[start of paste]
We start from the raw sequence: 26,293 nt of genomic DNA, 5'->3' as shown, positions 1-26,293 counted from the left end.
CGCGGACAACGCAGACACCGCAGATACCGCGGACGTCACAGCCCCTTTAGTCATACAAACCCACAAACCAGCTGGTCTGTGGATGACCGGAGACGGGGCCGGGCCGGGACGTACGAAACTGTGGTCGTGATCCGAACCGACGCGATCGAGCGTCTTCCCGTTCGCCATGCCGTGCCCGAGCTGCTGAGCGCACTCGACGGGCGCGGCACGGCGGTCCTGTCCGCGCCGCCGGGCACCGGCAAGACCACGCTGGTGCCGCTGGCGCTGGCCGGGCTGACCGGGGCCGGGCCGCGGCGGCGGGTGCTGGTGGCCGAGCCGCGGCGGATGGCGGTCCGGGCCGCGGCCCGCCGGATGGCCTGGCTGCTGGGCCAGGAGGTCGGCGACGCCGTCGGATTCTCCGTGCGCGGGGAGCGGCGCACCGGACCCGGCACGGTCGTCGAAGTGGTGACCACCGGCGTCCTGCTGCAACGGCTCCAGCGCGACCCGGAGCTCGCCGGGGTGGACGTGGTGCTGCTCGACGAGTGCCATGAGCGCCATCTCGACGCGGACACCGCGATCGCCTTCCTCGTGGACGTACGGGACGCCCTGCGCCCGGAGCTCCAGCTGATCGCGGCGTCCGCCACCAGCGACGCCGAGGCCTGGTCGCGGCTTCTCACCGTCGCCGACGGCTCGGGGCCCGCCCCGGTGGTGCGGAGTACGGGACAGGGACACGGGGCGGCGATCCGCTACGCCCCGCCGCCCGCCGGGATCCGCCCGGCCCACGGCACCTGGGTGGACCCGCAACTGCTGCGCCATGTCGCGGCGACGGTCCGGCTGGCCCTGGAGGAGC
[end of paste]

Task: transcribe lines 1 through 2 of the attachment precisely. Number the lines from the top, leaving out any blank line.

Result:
We start from the raw sequence: 26,293 nt of genomic DNA, 5'->3' as shown, positions 1-26,293 counted from the left end.
CGCGGACAACGCAGACACCGCAGATACCGCGGACGTCACAGCCCCTTTAGTCATACAAACCCACAAACCAGCTGGTCTGTGGATGACCGGAGACGGGGCCGGGCCGGGACGTACGAAACTGTGGTCGTGATCCGAACCGACGCGATCGAGCGTCTTCCCGTTCGCCATGCCGTGCCCGAGCTGCTGAGCGCACTCGACGGGCGCGGCACGGCGGTCCTGTCCGCGCCGCCGGGCACCGGCAAGACCACGCTGGTGCCGCTGGCGCTGGCCGGGCTGACCGGGGCCGGGCCGCGGCGGCGGGTGCTGGTGGCCGAGCCGCGGCGGATGGCGGTCCGGGCCGCGGCCCGCCGGATGGCCTGGCTGCTGGGCCAGGAGGTCGGCGACGCCGTCGGATTCTCCGTGCGCGGGGAGCGGCGCACCGGACCCGGCACGGTCGTCGAAGTGGTGACCACCGGCGTCCTGCTGCAACGGCTCCAGCGCGACCCGGAGCTCGCCGGGGTGGACGTGGTGCTGCTCGACGAGTGCCATGAGCGCCATCTCGACGCGGACACCGCGATCGCCTTCCTCGTGGACGTACGGGACGCCCTGCGCCCGGAGCTCCAGCTGATCGCGGCGTCCGCCACCAGCGACGCCGAGGCCTGGTCGCGGCTTCTCACCGTCGCCGACGGCTCGGGGCCCGCCCCGGTGGTGCGGAGTACGGGACAGGGACACGGGGCGGCGATCCGCTACGCCCCGCCGCCCGCCGGGATCCGCCCGGCCCACGGCACCTGGGTGGACCCGCAACTGCTGCGCCATGTCGCGGCGACGGTCCGGCTGGCCCTGGAGGAGC